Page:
Supply Chain Reliability heads up TOC CSC: Asia discussion
Productivity & Reliability: Asia’s New Battleground for Ports and Liner Shipping is the principal conference theme for TOC Container Supply Chain Asia 2013, Hong Kong Convention and Exhibition Centre on 12-14 March 2013
London, 03.12.2012 – Shippers, logistics service providers, ocean carriers and port terminal operators will meet in Hong Kong at the 17th TOC Container Supply Chain: Asia to debate the future of global supply chains against an uncertain and unpredictable environment characterised by sluggish economic growth in many markets and underlying structural shifts in global logistics.
Leading industry figures have already confirmed their participation in the TOC CSC: Asia conference agenda including: Mark Holloway, Customer Service & APAC Supply Chain Director, Diageo; Brian Noe Kristensen, Head of Far East Asia Liner Operations Cluster, Maersk Line; John Elliott, President & CEO, Busan New Container Terminal; Troy Shortell, Senior Vice President, HAVI Logistics; Stanley Smulders, SVP Asia — Europe & West Africa Trade Management, MOL Liner; Andy Lane, Independent Consultant & Terminal Partnering Expert; and Henriette Hallberg Thygesen, CEO North Asia, DAMCO.
Having been largely driven by China’s explosive growth in the past decade, the global economy now has to adjust to flat performance in Europe and North America, while China itself has started to show signs of slower growth over the near future.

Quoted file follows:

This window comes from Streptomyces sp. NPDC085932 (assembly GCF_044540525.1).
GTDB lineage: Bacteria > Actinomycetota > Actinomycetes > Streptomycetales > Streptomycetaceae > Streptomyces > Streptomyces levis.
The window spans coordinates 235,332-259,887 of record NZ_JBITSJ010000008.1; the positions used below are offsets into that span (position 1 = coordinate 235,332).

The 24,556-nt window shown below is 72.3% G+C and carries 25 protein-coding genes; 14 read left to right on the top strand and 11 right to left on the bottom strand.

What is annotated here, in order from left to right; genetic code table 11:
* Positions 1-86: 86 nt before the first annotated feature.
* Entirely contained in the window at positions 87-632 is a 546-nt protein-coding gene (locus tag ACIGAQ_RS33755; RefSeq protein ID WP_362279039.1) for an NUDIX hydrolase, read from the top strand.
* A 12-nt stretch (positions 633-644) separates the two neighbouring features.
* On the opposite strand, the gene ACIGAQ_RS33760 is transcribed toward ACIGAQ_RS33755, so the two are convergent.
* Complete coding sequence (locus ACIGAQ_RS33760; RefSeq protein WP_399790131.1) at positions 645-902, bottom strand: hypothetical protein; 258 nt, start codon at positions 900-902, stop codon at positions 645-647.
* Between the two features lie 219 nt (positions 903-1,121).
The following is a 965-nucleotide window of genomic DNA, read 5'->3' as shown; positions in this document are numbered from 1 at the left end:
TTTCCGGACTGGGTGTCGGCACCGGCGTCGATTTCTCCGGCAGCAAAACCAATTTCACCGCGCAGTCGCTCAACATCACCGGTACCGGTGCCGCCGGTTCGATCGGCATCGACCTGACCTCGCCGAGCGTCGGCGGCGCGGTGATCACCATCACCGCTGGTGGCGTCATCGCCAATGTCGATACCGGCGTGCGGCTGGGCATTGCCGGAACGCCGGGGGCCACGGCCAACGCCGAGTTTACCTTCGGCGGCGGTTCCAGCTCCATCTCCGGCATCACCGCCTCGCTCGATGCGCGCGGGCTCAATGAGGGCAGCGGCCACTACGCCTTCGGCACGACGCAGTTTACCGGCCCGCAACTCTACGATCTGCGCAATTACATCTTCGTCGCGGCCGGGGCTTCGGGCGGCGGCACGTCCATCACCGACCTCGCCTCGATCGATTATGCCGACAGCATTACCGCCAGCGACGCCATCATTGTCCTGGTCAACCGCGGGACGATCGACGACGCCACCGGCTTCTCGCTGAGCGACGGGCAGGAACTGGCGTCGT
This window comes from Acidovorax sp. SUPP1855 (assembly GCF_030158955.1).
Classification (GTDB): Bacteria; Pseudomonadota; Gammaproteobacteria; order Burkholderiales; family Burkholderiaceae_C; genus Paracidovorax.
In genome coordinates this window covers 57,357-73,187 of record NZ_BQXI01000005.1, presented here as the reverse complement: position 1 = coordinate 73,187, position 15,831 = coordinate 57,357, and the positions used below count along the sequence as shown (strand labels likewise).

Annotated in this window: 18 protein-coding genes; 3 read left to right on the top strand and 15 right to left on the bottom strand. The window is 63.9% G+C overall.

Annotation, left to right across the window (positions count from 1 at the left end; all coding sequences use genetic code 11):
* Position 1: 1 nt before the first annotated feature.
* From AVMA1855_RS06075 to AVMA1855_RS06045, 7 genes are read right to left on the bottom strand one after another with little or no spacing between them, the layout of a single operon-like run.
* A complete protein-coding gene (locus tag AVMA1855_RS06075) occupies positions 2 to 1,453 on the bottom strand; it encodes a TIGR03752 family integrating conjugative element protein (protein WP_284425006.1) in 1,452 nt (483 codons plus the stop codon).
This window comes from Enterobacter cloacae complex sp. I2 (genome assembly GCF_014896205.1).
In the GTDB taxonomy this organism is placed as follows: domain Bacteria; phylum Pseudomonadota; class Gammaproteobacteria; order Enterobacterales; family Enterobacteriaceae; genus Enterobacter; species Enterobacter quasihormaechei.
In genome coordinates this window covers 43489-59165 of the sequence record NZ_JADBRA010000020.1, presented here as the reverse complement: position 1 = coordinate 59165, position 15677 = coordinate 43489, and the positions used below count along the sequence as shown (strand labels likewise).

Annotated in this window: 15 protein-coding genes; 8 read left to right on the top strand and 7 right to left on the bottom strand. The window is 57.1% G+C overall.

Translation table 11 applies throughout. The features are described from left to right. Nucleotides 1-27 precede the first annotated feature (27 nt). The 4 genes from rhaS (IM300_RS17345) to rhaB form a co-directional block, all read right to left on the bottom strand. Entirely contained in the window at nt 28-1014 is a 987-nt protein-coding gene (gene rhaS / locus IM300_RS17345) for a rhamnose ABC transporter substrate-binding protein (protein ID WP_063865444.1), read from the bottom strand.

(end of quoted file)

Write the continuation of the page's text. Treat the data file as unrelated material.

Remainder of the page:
A combination of circumstances is resulting in an unstable market background for container trades. Liner services have to figure how they can respond to shipper demands for more reliable service supply while also attempting to restore financial viability following a period of disastrous rate cutting. At the same time the first of the new generation of mega-container vessels have started entering deepsea lanes adding to concerns about excess capacity. In addition container terminals are racing to expand their handling capabilities to cater for ever larger volumes of boxes: as many as 6,000 units may have to be loaded/discharged during a single port call – and in record times as well!
The key to ensuring fast, efficient movement of containers around the world lies in the container terminal, the interface between vessel and hinterland. Port-related costs are among the highest expenses incurred by ocean carriers. Yet until now shipping lines and terminals have rarely embarked on real collaboration with a view to alleviating this situation. TOC CSC: Asia will provide high-level analysis of the terminal dimension in global logistics, and leading industry experts will walk delegates through the leveraging of carrier-terminal partnerships for improved end-to-end supply chains.
Over the course of three days TOC CSC Asia’s conference content offers unrivalled breadth and depth of analysis of the complex factors that comprise contemporary supply chains. The organisers have factored in a series of focused debates, workshops and seminars. Of particular interest for 2013, high level debate will focus on areas of specific concerns to supply chain stakeholders across Asia, including:
- Expanding economic ties between Asia and emerging markets in Africa and Latin America
- How Japan and South Korea are strategizing their logistics infrastructure to profit from growing linkages with North China
- Asia’s niche trades requiring separate, or tailor-made, infrastructure and service provision